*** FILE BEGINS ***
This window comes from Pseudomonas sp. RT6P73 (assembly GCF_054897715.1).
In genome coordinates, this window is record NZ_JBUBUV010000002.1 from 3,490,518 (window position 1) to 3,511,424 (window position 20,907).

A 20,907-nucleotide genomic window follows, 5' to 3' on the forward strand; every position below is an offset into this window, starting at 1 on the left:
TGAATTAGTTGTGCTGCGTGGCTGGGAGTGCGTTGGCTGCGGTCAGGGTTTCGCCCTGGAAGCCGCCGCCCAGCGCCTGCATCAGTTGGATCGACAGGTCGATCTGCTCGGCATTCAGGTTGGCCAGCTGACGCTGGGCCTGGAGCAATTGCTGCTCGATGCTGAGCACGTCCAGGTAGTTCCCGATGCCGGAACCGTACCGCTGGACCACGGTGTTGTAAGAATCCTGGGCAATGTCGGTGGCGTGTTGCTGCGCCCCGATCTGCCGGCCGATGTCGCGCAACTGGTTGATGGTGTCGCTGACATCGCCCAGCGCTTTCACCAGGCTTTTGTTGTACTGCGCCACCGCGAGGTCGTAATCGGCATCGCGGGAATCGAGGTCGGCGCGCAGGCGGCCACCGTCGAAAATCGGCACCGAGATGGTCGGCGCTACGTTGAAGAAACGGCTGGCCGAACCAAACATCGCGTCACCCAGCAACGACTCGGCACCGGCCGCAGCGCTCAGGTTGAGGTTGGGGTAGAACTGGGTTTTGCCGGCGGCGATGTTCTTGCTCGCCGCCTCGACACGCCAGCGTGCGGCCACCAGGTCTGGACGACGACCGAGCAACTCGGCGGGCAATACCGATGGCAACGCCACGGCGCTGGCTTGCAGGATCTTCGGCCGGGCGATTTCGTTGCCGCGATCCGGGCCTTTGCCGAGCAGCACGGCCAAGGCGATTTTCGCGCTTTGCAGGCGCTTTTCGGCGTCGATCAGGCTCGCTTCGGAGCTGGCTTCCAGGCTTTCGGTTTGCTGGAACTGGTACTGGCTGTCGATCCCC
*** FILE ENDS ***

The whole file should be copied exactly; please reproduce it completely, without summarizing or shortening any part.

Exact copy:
This window comes from Pseudomonas sp. RT6P73 (assembly GCF_054897715.1).
In genome coordinates, this window is record NZ_JBUBUV010000002.1 from 3,490,518 (window position 1) to 3,511,424 (window position 20,907).

A 20,907-nucleotide genomic window follows, 5' to 3' on the forward strand; every position below is an offset into this window, starting at 1 on the left:
TGAATTAGTTGTGCTGCGTGGCTGGGAGTGCGTTGGCTGCGGTCAGGGTTTCGCCCTGGAAGCCGCCGCCCAGCGCCTGCATCAGTTGGATCGACAGGTCGATCTGCTCGGCATTCAGGTTGGCCAGCTGACGCTGGGCCTGGAGCAATTGCTGCTCGATGCTGAGCACGTCCAGGTAGTTCCCGATGCCGGAACCGTACCGCTGGACCACGGTGTTGTAAGAATCCTGGGCAATGTCGGTGGCGTGTTGCTGCGCCCCGATCTGCCGGCCGATGTCGCGCAACTGGTTGATGGTGTCGCTGACATCGCCCAGCGCTTTCACCAGGCTTTTGTTGTACTGCGCCACCGCGAGGTCGTAATCGGCATCGCGGGAATCGAGGTCGGCGCGCAGGCGGCCACCGTCGAAAATCGGCACCGAGATGGTCGGCGCTACGTTGAAGAAACGGCTGGCCGAACCAAACATCGCGTCACCCAGCAACGACTCGGCACCGGCCGCAGCGCTCAGGTTGAGGTTGGGGTAGAACTGGGTTTTGCCGGCGGCGATGTTCTTGCTCGCCGCCTCGACACGCCAGCGTGCGGCCACCAGGTCTGGACGACGACCGAGCAACTCGGCGGGCAATACCGATGGCAACGCCACGGCGCTGGCTTGCAGGATCTTCGGCCGGGCGATTTCGTTGCCGCGATCCGGGCCTTTGCCGAGCAGCACGGCCAAGGCGATTTTCGCGCTTTGCAGGCGCTTTTCGGCGTCGATCAGGCTCGCTTCGGAGCTGGCTTCCAGGCTTTCGGTTTGCTGGAACTGGTACTGGCTGTCGATCCCC